The difficulty of writing a writer’s biography is that, almost by definition, once someone becomes a full-time writer he or she stops living, as writing involves a good measure of removing yourself from the world. Claire Tomalin’s Charles Dickens: A Life is mostly devoted to charting Dickens’s massive output as a novelist and journalist, a job she does with clarity and vim. For me, the best biography is one where the biographer steps back and lets the cast speak for themselves: Tomalin succeeds admirably in avoiding fruitless speculation or laboured interpretation of Dickens’s behaviour.
Two modern terms came to mind reading about Dickens: bipolar and hyperactive. Oddly for someone whose job involved him sitting still for long periods of time, Dickens was pathologically restless (he famously walked from London to Rochester on one occasion), constantly prowling the streets on foot and changing addresses as if he were in a competition to live in every town in Britain. He takes on publishing contract after publishing contract, charity gig after charity gig, reading tour after reading tour, and then moans incessantly about his workload.
In her dedication to this new biography, Tomalin lauds her mother and her French grandmother, who were both ardent fans of Dickens. Is Dickens’s readership safe in our e-world, I wondered? One of the most consoling texts I know as a writer is George Orwell’s essay “Bookshop Memories”, recounting his experiences selling second-hand books in north London in the 1920s, an era when there was very little electronic temptation to divert British citizens from the written word. The golden age wasn’t that golden. His customers didn’t want to read Dickens or Austen, Orwell plainly states; they wanted Ethel M. Dell and Warwick Deeping, they wanted pulp.
Although Dickens was immensely popular in his day, my guess is that a lot of his success was due precisely to the elements in his work which now seem inert or dated: the preposterous sentimentality, the melodrama, the “Victorian” morality (although, as Tomalin shrewdly points out, Dickens grew up in the afterglow of Georgian rakery).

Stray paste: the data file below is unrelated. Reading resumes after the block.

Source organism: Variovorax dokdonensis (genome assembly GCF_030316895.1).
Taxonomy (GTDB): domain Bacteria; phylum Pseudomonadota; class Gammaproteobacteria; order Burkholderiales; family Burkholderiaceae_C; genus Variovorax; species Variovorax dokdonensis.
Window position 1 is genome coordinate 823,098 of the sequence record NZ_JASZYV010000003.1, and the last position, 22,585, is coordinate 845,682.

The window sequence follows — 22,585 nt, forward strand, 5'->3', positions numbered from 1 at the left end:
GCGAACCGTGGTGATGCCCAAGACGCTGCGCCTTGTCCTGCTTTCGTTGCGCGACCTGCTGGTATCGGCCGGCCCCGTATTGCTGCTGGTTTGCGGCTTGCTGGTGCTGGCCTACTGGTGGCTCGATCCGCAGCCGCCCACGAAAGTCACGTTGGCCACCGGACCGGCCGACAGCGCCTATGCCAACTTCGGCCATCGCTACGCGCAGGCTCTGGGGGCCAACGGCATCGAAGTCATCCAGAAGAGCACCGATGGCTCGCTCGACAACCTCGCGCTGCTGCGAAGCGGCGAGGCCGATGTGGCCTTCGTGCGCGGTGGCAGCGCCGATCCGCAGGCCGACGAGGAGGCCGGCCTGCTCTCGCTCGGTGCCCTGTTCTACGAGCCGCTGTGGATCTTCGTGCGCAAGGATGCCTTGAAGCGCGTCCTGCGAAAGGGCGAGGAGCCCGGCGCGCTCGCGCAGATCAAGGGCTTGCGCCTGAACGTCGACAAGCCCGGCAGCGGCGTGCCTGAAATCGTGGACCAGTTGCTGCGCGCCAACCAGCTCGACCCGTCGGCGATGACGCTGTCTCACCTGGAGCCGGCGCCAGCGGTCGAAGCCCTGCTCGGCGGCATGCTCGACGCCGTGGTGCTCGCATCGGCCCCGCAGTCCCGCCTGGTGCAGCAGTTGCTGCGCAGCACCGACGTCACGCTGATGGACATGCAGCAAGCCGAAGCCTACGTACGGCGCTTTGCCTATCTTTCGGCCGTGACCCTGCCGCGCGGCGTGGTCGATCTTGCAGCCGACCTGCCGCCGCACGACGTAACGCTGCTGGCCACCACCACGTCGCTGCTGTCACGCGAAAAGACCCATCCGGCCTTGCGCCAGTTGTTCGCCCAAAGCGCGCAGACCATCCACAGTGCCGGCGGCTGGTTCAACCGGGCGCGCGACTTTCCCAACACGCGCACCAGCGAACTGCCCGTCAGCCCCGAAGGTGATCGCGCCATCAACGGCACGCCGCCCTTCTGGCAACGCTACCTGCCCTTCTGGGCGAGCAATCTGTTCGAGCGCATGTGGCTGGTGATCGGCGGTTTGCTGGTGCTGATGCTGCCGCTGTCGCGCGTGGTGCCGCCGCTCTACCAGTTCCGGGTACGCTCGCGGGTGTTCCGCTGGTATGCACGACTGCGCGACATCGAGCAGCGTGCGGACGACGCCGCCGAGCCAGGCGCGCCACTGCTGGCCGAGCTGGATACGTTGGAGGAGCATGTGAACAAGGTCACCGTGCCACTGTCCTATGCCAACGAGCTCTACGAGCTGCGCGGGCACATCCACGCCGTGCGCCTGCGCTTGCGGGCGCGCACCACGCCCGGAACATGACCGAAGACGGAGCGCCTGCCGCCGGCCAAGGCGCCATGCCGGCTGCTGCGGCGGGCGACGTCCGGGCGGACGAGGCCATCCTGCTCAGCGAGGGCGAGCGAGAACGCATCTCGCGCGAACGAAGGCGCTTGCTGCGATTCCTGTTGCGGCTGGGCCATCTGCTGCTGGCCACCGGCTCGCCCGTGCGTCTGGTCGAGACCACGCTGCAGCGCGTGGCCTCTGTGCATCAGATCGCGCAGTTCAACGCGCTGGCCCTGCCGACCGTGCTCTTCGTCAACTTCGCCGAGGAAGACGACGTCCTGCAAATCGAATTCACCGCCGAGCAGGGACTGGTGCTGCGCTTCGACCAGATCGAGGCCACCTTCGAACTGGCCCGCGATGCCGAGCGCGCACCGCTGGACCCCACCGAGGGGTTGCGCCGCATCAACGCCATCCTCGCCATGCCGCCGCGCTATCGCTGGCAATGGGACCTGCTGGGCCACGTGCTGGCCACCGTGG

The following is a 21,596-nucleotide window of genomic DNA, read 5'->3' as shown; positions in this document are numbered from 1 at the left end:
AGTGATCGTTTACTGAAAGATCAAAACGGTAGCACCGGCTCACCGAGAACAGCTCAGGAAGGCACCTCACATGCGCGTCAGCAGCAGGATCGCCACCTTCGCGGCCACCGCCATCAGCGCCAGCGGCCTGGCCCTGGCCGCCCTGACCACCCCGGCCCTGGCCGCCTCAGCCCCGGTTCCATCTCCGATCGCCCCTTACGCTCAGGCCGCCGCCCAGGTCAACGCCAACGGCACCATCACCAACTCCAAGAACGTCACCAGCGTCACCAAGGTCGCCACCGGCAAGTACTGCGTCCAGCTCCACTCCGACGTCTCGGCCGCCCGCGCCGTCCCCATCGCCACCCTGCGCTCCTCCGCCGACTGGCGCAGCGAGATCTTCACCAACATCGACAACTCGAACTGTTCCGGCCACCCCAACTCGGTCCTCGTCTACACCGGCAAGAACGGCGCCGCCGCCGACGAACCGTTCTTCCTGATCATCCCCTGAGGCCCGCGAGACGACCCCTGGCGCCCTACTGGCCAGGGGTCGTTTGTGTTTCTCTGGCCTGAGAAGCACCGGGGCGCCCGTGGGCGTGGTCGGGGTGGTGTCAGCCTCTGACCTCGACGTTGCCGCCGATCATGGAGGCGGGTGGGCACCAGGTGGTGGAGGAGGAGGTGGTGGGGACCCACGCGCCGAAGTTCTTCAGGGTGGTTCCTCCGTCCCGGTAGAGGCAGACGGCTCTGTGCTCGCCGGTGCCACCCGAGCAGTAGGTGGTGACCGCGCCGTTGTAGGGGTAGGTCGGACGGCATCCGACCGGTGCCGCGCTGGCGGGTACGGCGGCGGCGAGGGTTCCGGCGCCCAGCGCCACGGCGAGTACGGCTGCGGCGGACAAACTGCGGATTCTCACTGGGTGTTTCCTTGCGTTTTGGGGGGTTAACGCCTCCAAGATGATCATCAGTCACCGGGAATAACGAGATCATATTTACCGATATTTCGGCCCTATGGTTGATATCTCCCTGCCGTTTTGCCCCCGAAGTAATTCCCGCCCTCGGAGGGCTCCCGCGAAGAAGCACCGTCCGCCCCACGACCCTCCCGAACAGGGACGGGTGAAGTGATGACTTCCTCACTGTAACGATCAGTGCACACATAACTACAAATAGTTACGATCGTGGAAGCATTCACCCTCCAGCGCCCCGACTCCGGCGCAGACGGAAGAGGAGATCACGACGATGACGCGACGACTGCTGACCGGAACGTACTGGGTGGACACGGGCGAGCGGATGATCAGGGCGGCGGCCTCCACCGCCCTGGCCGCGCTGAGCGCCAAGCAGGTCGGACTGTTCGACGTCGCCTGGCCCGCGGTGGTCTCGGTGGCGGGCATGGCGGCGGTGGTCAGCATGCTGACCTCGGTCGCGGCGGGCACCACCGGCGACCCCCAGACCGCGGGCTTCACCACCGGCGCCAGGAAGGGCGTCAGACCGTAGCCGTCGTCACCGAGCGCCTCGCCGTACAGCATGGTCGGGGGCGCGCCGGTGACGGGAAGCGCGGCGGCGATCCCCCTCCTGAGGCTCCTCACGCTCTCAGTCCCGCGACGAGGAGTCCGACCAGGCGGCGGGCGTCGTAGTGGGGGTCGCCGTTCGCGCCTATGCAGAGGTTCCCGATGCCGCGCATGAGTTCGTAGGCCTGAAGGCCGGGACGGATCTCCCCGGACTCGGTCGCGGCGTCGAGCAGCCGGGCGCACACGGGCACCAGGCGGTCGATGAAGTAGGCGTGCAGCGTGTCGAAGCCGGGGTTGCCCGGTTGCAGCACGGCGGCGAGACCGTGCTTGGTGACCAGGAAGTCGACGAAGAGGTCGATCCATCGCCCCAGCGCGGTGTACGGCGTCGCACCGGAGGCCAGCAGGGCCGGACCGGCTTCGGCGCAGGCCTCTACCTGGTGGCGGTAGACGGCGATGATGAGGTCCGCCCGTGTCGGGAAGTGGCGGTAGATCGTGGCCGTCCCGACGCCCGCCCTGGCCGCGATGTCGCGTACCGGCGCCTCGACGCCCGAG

Oliver Twist and Great Expectations are fortunately concise novels, but I wonder whether many teenagers now could cope with the rambling expanses of The Pickwick Papers or Bleak House. I suspect Dickens will stay with us, but it will be more because of university syllabuses and moving pictures (the irony of Dickens’s work is that although he was an incorrigible ham actor and his novels have strong “theatrical” elements that flourish brilliantly on the screen, he couldn’t write successfully for the stage — a very common failing among novelists).
The shortcoming that most of us would ascribe to Dickens’s novels, the genius at describing childhood and its fears, yet the strange tweeness and absence of genitalia in his adults, is one of which Dickens was very aware. Dickens was a frequent visitor to France and was jealous of the freedom enjoyed by someone like Balzac, who could depict with much greater candour the sexual escapades of French society.
Dickens was a conspicuous campaigner against social ills, and the modern liberal belief that crime can only stem from a lack of opportunity or justice is writ large in his work and in that of George Eliot. The do-gooders of the Victorian era believed that decent housing, healthcare and education could more or less eradicate evil.
One wonders what Dickens would have made of our contemporary looters. Where’s the grievance? he might ask. What’s the problem? The free education? The free healthcare? The free housing? The free legal representation? The cheque at the end of the week for doing nothing but watching daytime television?
Dickens was more astute than most liberals. Although he did a lot to help others (and then whinge about it) and indeed set up a hostel for “fallen” women in which he took a close interest, he wasn’t naive. He had a sound knowledge of human nature and understood that some people simply can’t be helped. His hostel was run with firm regulations and those ladies who didn’t or couldn’t abide by them were shown the door.
The blacking factory is the episode in Dickens’s childhood that has become a commonplace, but Tomalin skilfully demonstrates how it exerted a powerful influence on both his behaviour and his writing, the sense that hell is only just round the corner. Driven, difficult, but good company, Dickens mostly comes over well. To borrow a line from J.D. Salinger, he was the sort of writer you’d want to phone up. The shame about Dickens is that he didn’t write one novel for the drawer, for posthumous publication, where he could have shed all concerns about the public and propriety and just concentrated on reality.
The most entertaining moment in the biography is something of which I was completely unaware. Tolstoy was a huge fan of Dickens (he’d have loved the moralising and do-gooding) but Dostoevsky visited Dickens in London in 1862. Somehow I would have wagered that Dostoevsky would come off wittier or at least weirder. Dostoevsky described the meeting in a letter. Dickens explained how the good characters in his novels were a reflection of what he would like to be, and the villains were a slice of his dark side, that there were really two people inside him. “Only two?” queried Dostoevsky.